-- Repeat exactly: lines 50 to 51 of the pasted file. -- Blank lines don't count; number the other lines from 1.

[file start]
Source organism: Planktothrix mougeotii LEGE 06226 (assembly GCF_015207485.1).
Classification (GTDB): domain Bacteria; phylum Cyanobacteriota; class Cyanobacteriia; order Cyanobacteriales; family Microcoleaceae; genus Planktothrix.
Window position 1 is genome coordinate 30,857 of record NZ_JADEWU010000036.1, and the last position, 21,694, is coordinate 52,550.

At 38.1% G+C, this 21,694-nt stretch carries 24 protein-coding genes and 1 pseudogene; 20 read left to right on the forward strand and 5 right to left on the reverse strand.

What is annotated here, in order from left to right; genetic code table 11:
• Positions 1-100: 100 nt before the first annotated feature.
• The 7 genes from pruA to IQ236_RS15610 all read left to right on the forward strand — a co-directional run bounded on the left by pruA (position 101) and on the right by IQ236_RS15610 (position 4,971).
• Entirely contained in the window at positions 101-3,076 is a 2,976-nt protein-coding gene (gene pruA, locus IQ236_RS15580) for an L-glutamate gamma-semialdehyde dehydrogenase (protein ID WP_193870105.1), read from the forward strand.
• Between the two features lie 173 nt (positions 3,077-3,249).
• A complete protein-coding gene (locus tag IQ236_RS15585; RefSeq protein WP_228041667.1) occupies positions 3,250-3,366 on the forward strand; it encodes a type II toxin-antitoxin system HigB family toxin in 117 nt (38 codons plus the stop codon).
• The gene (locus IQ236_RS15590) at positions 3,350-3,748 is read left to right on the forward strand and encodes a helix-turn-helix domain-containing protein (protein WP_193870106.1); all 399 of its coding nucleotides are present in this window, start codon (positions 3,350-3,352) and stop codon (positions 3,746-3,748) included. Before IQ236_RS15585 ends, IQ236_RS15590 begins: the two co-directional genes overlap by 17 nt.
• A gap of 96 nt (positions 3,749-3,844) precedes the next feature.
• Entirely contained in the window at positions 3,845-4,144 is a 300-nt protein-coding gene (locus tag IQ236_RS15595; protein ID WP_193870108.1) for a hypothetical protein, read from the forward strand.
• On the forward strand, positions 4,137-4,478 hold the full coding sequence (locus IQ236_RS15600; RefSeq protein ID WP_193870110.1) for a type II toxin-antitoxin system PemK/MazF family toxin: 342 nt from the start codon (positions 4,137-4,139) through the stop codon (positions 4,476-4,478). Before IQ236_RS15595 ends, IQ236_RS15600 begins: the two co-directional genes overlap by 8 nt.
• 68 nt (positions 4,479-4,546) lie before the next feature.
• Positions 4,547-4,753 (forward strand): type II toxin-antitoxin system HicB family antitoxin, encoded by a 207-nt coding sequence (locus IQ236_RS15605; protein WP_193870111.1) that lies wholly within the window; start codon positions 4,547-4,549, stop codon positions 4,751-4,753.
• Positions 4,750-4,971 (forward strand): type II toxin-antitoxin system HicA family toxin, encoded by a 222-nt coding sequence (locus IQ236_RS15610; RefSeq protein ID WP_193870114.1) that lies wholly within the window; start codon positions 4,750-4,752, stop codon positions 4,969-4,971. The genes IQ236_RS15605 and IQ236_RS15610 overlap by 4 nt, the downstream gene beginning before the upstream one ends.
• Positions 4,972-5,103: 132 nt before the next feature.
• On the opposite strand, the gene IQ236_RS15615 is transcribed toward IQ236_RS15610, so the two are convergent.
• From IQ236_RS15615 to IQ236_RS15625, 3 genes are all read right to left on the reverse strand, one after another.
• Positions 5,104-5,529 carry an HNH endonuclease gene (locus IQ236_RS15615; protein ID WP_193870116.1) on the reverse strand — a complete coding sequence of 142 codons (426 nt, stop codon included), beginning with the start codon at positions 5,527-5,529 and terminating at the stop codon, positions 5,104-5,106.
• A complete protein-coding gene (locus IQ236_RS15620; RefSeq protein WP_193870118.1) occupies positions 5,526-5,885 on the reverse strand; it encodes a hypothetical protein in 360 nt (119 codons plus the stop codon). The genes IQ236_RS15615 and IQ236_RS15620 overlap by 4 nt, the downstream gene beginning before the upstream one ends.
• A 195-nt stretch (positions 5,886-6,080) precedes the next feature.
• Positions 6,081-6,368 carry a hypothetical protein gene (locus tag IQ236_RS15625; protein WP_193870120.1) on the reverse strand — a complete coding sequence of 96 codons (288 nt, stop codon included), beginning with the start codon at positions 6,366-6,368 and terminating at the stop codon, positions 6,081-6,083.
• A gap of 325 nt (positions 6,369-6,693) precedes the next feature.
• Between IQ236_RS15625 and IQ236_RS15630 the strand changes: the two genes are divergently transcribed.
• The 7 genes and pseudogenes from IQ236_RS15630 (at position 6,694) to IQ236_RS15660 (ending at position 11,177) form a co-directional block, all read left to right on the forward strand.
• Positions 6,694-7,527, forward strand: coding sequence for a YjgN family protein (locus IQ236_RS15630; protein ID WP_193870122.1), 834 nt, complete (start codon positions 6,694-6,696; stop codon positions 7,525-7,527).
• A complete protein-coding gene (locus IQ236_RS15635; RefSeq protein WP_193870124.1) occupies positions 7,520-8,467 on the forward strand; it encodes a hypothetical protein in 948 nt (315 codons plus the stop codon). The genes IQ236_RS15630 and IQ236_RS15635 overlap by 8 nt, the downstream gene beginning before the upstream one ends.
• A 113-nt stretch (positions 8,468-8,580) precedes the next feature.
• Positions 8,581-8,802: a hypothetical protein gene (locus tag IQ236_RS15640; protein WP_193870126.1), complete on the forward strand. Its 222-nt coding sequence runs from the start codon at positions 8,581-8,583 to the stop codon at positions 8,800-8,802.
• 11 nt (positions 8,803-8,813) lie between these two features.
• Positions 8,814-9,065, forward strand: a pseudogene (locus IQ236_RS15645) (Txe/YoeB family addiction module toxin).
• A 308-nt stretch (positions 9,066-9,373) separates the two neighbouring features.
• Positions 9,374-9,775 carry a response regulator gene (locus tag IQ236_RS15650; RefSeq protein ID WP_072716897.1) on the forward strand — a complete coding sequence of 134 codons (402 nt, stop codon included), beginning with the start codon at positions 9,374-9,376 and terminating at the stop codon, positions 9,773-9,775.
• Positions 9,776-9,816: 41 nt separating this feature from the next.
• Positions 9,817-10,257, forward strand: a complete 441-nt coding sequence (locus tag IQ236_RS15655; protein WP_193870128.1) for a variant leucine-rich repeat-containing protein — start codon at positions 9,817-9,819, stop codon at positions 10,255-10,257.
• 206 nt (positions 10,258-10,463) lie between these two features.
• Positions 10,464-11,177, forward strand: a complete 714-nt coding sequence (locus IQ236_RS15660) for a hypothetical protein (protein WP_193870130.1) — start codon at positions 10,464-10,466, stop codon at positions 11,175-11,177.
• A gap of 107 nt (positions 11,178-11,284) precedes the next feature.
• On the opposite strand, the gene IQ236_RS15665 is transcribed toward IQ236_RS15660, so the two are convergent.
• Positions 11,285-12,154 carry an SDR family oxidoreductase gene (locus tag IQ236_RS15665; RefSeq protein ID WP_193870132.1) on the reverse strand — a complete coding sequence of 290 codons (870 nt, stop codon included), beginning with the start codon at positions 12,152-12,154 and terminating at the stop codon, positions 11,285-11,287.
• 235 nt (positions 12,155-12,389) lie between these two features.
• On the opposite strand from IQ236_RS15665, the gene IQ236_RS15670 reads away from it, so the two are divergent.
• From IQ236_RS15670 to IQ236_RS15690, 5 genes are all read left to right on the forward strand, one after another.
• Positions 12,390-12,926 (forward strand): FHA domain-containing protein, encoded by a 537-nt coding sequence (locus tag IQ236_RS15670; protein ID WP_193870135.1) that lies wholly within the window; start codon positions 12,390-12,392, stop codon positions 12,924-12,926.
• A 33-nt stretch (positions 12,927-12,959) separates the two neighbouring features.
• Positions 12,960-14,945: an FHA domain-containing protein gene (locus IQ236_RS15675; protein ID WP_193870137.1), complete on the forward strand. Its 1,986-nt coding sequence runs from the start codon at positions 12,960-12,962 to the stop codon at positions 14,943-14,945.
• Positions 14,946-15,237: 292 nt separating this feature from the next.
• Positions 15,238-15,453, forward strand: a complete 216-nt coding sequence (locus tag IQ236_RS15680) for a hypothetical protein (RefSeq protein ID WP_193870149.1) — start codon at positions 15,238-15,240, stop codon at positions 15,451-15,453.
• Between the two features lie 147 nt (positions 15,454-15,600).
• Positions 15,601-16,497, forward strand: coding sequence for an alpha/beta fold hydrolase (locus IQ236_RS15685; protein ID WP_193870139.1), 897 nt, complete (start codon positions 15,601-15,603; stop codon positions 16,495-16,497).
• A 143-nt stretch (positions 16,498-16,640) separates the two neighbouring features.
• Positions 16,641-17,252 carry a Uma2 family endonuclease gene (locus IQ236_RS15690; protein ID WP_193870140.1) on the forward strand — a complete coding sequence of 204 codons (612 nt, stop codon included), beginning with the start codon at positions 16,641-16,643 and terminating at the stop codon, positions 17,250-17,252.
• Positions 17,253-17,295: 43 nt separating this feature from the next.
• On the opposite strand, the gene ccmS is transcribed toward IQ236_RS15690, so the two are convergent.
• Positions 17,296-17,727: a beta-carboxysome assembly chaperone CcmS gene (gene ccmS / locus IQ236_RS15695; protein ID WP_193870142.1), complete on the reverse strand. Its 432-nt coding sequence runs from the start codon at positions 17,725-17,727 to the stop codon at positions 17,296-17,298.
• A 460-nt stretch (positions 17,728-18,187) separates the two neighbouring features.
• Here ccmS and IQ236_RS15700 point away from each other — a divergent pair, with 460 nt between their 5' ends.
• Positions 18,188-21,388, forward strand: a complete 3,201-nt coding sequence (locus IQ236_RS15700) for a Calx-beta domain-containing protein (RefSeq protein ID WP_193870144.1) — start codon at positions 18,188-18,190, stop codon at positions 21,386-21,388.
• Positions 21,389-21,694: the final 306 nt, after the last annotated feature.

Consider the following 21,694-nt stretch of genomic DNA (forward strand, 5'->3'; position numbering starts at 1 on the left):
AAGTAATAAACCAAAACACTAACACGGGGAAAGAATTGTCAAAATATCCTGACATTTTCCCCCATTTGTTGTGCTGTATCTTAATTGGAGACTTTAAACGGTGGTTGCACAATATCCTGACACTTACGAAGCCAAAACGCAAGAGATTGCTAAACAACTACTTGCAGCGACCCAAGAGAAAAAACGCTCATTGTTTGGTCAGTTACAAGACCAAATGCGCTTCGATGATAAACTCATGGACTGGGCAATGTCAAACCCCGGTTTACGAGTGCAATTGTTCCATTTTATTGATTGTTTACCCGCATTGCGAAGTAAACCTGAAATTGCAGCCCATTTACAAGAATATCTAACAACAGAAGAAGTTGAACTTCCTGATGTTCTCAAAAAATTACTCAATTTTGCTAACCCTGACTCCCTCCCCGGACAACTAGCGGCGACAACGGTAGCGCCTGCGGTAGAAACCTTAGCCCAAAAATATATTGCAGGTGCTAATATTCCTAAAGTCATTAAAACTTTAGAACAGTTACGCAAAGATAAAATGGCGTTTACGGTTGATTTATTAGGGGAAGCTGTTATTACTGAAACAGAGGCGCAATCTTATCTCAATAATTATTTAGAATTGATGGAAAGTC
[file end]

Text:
• Positions 15,238-15,453, forward strand: a complete 216-nt coding sequence (locus tag IQ236_RS15680) for a hypothetical protein (RefSeq protein ID WP_193870149.1) — start codon at positions 15,238-15,240, stop codon at positions 15,451-15,453.
• Between the two features lie 147 nt (positions 15,454-15,600).